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Gift Ideas: 1924

Washington circa 1924. "Southern Auto Supply Co." A nice holiday display of A-K radios and B&D power tools. National Photo glass negative. View full size.

Washington circa 1924. "Southern Auto Supply Co." A nice holiday display of A-K radios and B&D power tools. National Photo glass negative. View full size.


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Television sets

In 1954 when our family purchased our first TV set, a Stromberg-Carlson 24-inch console model, Dad bought it at the local International Harvester dealer, Orscheln Brothers, as there were apparently no TV specialty dealers in the small Missouri town where we lived.

Atwater Kent Breadboard Radio

I've bought and sold a few of those Atwater Kent Breadboards.

That's a few thou sitting in that window, and much more if someone matched up the display upon which it sits. The console and table radio, not really that collectible. But that Breadboard is drool time.

Quotation marks for emphasis

What intrigues me is the reflection in the window of a store across the street with "SANITARY" Something-or-other. Sanitary by association? By our standards? By comparison?

[Washington was home to both Sanitary Grocery and Sanitary Lunch. "Sanitary" being a popular appellation for such establishments (barbershops, too) back when people were first becoming germ-aware. To our eyes the punctuation certainly has the look of irony quotes. Which I find kind of amusing. The Reliable Laundry vs. The "Reliable" Laundry. - Dave]

Another "Mystery" Photo

Dave, do you have any idea why this photograph was taken?

[The storefront photos generally seem to have been commissioned by the owners or their landlords, sometimes by their competitors. - Dave]

Fancy digs

Quite a fancy edifice for an auto parts store. Lots of neat stuff there, like a really nice bench grinder (I need one of those), and an ad for Perfect Circle rings (they were bought out by Dana).

Radios were expensive

I used to collect radios a few years ago. Some of the original prices for these things would have put them out of reach for the average consumer. I remember a 1930s Zenith console that retailed for $750 back then. I ended up buying a 1936 RCK K-10 console for only $75. The cabinet was in sad shape but the chassis was good.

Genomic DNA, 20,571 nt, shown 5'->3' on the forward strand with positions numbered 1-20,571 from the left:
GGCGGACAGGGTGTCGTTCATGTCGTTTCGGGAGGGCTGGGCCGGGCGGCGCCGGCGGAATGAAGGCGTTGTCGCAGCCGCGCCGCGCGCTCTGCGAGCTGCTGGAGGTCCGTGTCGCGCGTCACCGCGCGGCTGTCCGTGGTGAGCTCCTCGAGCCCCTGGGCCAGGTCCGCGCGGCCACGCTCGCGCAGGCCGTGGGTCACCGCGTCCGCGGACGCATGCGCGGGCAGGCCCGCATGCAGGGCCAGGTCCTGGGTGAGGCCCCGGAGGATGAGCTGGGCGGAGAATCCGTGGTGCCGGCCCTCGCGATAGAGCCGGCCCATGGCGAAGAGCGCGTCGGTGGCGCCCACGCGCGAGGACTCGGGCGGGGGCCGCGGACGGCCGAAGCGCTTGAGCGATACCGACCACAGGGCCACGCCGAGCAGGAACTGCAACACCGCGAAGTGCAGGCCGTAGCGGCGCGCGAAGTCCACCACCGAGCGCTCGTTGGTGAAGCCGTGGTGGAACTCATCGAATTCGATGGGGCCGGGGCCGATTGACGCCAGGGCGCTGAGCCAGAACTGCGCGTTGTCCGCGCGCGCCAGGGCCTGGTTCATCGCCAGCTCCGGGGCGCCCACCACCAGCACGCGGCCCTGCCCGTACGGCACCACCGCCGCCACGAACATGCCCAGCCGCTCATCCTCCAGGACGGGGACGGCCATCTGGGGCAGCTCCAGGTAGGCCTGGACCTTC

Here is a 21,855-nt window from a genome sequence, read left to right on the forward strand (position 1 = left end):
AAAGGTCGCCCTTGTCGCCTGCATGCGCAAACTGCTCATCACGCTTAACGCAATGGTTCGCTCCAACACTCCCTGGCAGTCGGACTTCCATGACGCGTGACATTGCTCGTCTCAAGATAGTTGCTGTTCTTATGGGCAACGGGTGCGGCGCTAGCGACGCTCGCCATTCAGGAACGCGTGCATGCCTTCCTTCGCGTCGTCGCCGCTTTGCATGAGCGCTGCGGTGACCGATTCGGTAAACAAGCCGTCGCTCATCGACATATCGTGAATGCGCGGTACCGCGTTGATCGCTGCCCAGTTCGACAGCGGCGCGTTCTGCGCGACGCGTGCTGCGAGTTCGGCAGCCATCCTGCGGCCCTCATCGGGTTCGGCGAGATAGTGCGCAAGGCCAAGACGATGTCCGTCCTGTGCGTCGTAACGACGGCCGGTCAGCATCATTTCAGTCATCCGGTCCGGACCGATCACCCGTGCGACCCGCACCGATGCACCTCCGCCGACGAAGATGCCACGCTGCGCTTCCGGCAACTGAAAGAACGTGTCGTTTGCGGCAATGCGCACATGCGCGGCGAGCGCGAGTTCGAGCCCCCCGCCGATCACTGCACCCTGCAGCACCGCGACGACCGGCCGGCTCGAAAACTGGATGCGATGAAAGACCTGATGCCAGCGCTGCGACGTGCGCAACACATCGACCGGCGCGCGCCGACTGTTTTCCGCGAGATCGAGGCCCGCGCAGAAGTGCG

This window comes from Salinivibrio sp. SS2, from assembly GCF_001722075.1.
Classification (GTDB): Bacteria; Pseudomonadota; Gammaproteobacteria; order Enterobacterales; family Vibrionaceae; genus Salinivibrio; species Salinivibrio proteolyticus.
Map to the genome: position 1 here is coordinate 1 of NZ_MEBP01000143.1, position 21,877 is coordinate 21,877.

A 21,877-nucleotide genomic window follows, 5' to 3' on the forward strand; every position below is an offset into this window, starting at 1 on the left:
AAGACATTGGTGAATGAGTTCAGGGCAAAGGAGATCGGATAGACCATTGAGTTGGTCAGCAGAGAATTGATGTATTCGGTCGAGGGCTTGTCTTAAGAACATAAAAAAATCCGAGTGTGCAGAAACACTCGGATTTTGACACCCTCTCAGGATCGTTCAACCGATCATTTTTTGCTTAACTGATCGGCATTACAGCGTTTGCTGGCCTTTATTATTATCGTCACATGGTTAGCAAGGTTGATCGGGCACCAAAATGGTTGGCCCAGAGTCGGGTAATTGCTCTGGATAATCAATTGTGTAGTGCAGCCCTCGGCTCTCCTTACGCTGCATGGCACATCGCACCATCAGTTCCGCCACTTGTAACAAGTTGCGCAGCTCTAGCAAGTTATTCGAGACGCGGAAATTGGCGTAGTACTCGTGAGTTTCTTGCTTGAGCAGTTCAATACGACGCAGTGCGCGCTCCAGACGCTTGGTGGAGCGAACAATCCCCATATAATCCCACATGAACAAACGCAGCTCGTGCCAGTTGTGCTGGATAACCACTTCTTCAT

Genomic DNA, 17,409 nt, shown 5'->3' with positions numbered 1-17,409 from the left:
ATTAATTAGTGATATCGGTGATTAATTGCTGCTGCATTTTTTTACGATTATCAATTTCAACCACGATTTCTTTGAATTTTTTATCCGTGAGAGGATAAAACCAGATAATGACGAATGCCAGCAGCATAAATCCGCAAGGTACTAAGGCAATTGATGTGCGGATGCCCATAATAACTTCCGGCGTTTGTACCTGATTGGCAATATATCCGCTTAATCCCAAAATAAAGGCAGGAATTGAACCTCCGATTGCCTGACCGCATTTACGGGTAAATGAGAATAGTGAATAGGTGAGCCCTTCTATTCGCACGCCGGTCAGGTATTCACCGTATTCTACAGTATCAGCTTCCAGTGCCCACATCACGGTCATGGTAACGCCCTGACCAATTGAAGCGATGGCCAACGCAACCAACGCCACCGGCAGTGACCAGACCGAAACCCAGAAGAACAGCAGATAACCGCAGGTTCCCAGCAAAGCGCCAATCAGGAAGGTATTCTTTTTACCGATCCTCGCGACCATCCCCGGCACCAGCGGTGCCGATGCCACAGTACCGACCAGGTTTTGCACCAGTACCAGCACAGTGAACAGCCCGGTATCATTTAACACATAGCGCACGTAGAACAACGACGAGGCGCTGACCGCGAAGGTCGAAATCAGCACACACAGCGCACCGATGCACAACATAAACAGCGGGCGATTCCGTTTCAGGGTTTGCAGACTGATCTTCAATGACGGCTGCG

This site has some of the old radios and their original sale values. You could probably still find some of the old 1920s TRFs (tuned radio frequency) for a decent price but the cost to replace the old triode tubes would be more than what you paid for the radio set.


The equivalent today for this $58 drill set would be $731.27.

Speaker Horns

I wonder what that state-of-the-art sound system was going for.

Southern Wholesalers

Located at 1519 L street N.W., the company reorganized and changed its name to Southern Wholesalers circa 1927, likely as a response to a growing line or non-automotive inventory including refrigerators and other home appliances. The company was founded by William E. Conner and passed to the control of William E. Conner, Jr., after his father died in 1953. They remained in business at least till the mid 1960s, becoming the primary wholesale distributor for RCA in the Washington area.

Best gift

These warm holiday store windows of yore are a lot of fun, but the best gift we "picture peepers" have had this season is Shorpy. Your site is simply grand!

Expensive Drill!

WOW, $58 for a drill in 1924! What is that in today's dollars?

Really, Dave ....

You call that a "holiday" display?

[Yes I do. Spark plugs as stocking-stuffers. Can you get any more Christmasy than that? - Dave]

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